During the demonstration, the stallholder said that less is more when applying the paint to the blocks with the sponge. If you apply too much, it fills in the crevices of the stamp and you lose the definition, so I decided to have a practice of some scrap fabric before I committed to my tea towel.
The process is: pour some paint into the tray; dab the sponge in the paint; dab the sponge around the tray to even out the paint on the sponge and then apply lightly to the block. Place the fabric on the foam mat and press the block onto the fabric. Simples!
I wanted to try out some of my photopolymer stamps as I fancied personalising my tea towel so I used my Stampin’ Up! Letters For You stamp set and an acrylic block. It does work but it requires careful application of the paint as the relief on the stamps is not as deep as the wooden blocks so it’s easy to get paint on the background part of the stamp. I think rubber stamps would probably be easier to use with the paints – I’ll be trying that out when I’ve bought more plain tea-towels!
I decided to print my words first as I thought it’d be easier to fit the chickens in around them afterwards. I think I ‘over-chickened’ the parts at the side of the letters as I’d not really got a pattern established then. I’d think more about placement next time.
To heat set the fabric paint and make it washable, leave the tea towel to dry overnight, then either tumble dry on high for 10-15 minutes or iron with hot dry iron.
I had a bit of a gap at the top and bottom of the tea towel and a bit of paint left so I decided to stamp a few lines of hearts.
I’m really pleased with the end result and I will be buying more tea towels and experimenting with my various stamp sets.
I guess it’s unusual for a Stampin’ Up! demonstrator to be using retired products and I appreciate that it may be a little frustrating if you fancy making this card but the products are no longer for sale, apologies for that. However, there will be many people, like me, who purchased this set and would like some ideas – hence the ‘retired but not forgotten’ slogan. As soon as I saw this set, I had to have it as my Dad is a retired joiner so it is the perfect set for cards for him – although I’m not sure how many cards with tools I can get away with sending him! My Dad is the most practical and capable person I know and I like to think that my crafting genes have descended from his practical ones! Mind you, my Mum’s no slouch in the crafting department either, particularly if it comes to knitting which I’m certain she can do with her eyes closed! Anyhow, “Nailed It” and the accompanying die set “Build It” are a great set for masculine cards, which I find are rather a tricky genre.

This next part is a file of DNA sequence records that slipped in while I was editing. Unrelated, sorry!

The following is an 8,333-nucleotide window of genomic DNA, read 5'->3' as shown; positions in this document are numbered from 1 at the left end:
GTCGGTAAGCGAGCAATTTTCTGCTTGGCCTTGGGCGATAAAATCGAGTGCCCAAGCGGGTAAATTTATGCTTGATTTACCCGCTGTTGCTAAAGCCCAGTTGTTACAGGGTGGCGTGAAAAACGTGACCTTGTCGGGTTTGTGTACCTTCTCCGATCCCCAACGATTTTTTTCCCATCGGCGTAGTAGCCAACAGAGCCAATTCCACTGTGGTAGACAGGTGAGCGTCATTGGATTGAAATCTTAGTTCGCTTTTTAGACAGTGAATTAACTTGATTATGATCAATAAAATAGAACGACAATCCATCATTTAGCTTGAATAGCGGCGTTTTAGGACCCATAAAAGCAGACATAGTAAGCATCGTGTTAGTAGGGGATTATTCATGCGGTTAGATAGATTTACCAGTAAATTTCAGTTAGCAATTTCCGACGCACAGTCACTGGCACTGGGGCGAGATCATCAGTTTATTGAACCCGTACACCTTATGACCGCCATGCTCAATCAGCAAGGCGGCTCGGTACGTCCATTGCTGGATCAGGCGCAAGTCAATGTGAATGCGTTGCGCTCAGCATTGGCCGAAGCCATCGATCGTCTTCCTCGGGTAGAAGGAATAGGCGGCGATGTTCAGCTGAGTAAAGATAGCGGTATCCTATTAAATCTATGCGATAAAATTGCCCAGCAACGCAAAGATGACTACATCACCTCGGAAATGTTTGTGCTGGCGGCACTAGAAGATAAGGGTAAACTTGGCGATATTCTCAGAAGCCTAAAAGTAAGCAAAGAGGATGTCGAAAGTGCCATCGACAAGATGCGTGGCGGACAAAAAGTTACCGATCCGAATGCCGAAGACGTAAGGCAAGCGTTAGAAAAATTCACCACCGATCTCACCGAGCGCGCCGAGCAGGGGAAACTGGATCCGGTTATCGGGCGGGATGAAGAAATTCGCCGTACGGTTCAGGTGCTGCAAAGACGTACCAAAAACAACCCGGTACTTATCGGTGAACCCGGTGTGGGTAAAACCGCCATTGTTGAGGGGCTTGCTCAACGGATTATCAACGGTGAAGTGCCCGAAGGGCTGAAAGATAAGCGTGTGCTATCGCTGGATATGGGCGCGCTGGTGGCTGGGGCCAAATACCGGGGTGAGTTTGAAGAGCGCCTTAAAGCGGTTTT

For this card I used:
11½” x 4⅛” scored at 5¾” brown card, I used Crumb Cake but any brown will work
5¾” x 1¼” strip of the same brown card
6” x 3½” piece of silver foil card
5¼” x 2¼” Very Vanilla card for the liner
2” x 4” of coloured cardstock for the tool handles
SU! Nailed It stamp set
SU! Build It Framelit Dies
SU! Hardwood background stamp
SU! Pinewood Planks embossing folder
To make the toolbox handle, take the cardbase and mark the centre of the top edge of the card. Place a shaped die to cut out the handle hole; I used an oval die measuring 2⅛” x 1⅛” from a label set I have but you could use a rectangle or similar, you just need a ‘hole’ shape! Fold the base card along the score line, place the die centrally about ⅜” from the top edge and run through the Big Shot cutting both layers. If it doesn’t quite cut through the bottom layer, it will make an impression so you know where to reposition the die to cut through that layer.
To shape the corners of the toolbox, mark the top edge 1½” along from each edge and 1¼” down each side and join with a pencil line. Cut along these lines through both front and back pieces. Erase any pencil marks still showing.
Your now have your basic toolbox. You can use it like this or add more interest by stamping with the Hardwood stamp or using the Pinewood planks embossing folder. I’m going to emboss this one. Position the front of the card into the embossing folder and run through the Big Shot. Repeat with the small piece of card.
Apply glue to the side and bottom edges of the small piece and attach it to the bottom of the base card. It should make a small ‘pocket’ to put your tools in.
Make the tools by cutting out of silver foil sheet. You can stamp and colour the tools but I decided to do a quicker version by just cutting out the tools using foil sheet and then adding handles onto the screwdriver, saw and hammer.
To make the tool handles, ink up the hardwood stamp and stamp onto the coloured cardstock you’ve chosen for the handles. I’m using real red card and basic grey ink. It’s easiest to lay the stamp face up, ink it up and then place the cardstock on top, cover with a piece of scrap paper and then rub over with your fingers.
Align the hammer, screwdriver and saw framelit handles with the printed grain and cut out. Trim to leave the handles only and glue onto the tools.
Position the tools where you want them in the tool box and then dab a bit of glue behind the tops to secure.
Add a sentiment. I stamped ‘Happy Birthday’ from the Perennial Birthday stamp set onto one of the ovals I cut out earlier for the toolbox handle. This card would also be great for a retirement or ‘significant’ birthday when gold or silver glimmer paper could be used instead of the foil sheet for extra wow!
Using the Nailed It stamp set, stamp some screws, nails and nuts onto the card liner and the envelope. Stick the liner to the card.
You’re all finished!
Thanks to Amanda Fowler of Inspiring Inkin’ for the inspiration for this card.